Why Choose Beechwood Farm Eggs

Watch our video to learn more

100% Free Range

Everything Free Range

Its all about the hen and the ability to express her natural behaviour.  This includes roaming outside, dust bathing, laying her eggs in a nest and roosting at night.  Our hens have access to the outdoors from sunrise to sunset.

Locally Produced

Support your local producers

Beechwood Farm have been producing eggs in Berkshire for the last 60 years.  We supply our eggs to local shops, restaurants, pubs and hotels.  In addition to our wholesale business, you can find our eggs at many local markets.

Greatest Egg You'll Ever Have

Why are our eggs so fresh?

The eggs are collected daily, then graded and packed on the same day.  Our eggs typically hit the shelf or the kitchen within 36 hours of being laid.  Compare this to a typical supermarket egg, which has to transit the supply chain, this means that local fresh eggs never tasted so good.

More Than 60 Years In The Business

Established Family Business

Beechwood Farm was started by Walter Rice in the 1950’s and back then free range was the only way to produce eggs.  The farm supplied local people and shops on a small scale.  The business was developed further by John, his Son and today is managed daily by Nathan – Walters Grandson. Today we have bigger barns and a few more hens than Walter did but the chickens live the same way, with access to the outdoors and the ability to express their natural behaviour.

Area We Cover

We deliver within a 30 mile radius of the farm, which is based in the village of Hampstead Norreys, Thatcham, Berkshire.  If you want to know about local stockists, please contact us and we can give you details of where to buy our eggs.

Delicious Free Range Eggs


Vitamin E

Pro-vitamin A

Vitamin D

Lutein and Zeaxanthin

Less cholesterol.

Fun Fact

Chickens are able to comprehend that when an object is taken away and hidden from them, it still exists. Young human children are unable to understand this.  Also Chickens perform complex communication where calls have specific meanings. They perform over 30 types of vocalisation that we are aware of with meanings varying from calling youngsters, alarm calls, and alerting others to the whereabouts of food.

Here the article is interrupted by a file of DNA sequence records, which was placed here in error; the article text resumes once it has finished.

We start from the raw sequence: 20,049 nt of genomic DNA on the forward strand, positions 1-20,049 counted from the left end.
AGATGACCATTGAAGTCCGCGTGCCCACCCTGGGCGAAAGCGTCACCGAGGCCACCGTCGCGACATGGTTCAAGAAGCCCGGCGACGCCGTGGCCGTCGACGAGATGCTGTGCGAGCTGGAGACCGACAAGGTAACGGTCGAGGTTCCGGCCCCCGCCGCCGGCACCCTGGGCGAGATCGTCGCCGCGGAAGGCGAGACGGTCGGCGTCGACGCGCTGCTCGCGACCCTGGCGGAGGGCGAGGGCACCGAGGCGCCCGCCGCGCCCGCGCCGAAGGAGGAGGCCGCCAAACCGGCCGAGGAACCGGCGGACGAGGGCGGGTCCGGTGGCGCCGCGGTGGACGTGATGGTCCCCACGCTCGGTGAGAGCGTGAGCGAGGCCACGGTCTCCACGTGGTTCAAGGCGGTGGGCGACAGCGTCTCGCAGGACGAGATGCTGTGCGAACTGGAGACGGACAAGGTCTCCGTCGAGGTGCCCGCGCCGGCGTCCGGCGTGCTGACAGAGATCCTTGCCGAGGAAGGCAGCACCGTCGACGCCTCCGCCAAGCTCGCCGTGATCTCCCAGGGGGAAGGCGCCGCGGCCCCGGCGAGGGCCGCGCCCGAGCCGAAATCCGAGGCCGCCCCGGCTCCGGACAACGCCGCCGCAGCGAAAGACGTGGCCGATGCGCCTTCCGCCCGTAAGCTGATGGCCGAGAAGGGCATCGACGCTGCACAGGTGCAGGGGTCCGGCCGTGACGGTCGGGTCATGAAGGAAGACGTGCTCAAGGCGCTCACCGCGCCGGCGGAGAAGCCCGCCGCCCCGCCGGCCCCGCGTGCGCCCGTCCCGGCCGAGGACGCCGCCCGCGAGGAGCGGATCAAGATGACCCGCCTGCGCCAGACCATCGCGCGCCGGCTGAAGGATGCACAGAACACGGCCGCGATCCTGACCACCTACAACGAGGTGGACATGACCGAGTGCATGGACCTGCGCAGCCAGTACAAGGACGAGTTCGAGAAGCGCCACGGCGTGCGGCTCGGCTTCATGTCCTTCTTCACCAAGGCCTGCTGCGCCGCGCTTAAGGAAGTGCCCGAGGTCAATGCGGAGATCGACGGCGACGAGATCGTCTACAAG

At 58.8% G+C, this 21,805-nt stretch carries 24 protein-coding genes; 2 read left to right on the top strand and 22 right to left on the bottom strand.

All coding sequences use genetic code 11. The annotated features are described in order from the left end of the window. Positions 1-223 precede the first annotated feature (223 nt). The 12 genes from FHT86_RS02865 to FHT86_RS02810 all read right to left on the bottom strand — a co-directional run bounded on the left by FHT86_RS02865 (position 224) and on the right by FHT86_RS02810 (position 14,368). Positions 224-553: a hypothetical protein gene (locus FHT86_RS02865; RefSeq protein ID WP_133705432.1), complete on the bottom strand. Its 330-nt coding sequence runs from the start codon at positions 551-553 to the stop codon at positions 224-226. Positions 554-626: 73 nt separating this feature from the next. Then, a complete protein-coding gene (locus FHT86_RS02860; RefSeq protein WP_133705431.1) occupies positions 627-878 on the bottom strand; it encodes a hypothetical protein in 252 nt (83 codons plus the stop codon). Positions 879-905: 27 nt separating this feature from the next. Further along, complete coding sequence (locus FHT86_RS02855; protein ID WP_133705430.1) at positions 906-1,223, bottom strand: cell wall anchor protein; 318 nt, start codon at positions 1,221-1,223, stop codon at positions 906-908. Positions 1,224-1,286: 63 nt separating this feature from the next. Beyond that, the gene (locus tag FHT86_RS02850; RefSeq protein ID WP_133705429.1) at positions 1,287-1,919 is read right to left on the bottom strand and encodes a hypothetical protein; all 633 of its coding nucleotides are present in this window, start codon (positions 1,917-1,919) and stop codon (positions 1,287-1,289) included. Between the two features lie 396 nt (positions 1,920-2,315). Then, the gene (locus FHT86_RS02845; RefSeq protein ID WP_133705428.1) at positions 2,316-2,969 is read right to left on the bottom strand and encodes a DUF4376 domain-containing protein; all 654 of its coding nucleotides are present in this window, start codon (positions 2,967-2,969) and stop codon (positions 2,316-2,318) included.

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Interview with Nathan Rice

Why produce free range eggs?

Nathan: With the growth of the supermarkets and the price pressure on farmers today, producing typical caged eggs means having to use more intensive methods. In my opinion, this significantly reduces the hens quality of life and the quality of the eggs you will get.

What do you like about chickens?

Nathan: You wouldn’t think it having so many birds around but they all have different personalities. It’s funny to watch the outdoor one’s rushing for the door first thing in the morning and the lazy, sit in the box one’s who need coaxing out to get some fresh air.

How do you collect all those eggs?

Nathan: We try to train the hens to lay in nest boxes which we line with astro turf to mimic a natural environment.

What size of eggs do the chickens lay?

Nathan: The size varies as the chickens get older. First lays tend to be very small. As the hen grows and her body weight increases, so does the size of the egg to a traditional medium. As the hen matures (around 30 weeks by this point) they start to lay large eggs and these we sell to the public through local shops, farm shops and local markets. Occasionally we get the extra large eggs coming through and these we sell to people who like a hearty breakfasts!

What do the chickens eat?

Nathan: We provide our chickens with a cereal based diet that has all the vitamins and nutrients they need to keep them healthy. However, being free range and on the go, chickens are great foragers and will find treats for themselves outdoors – typically insets, seeds, and grasses

Read The Whole Interview

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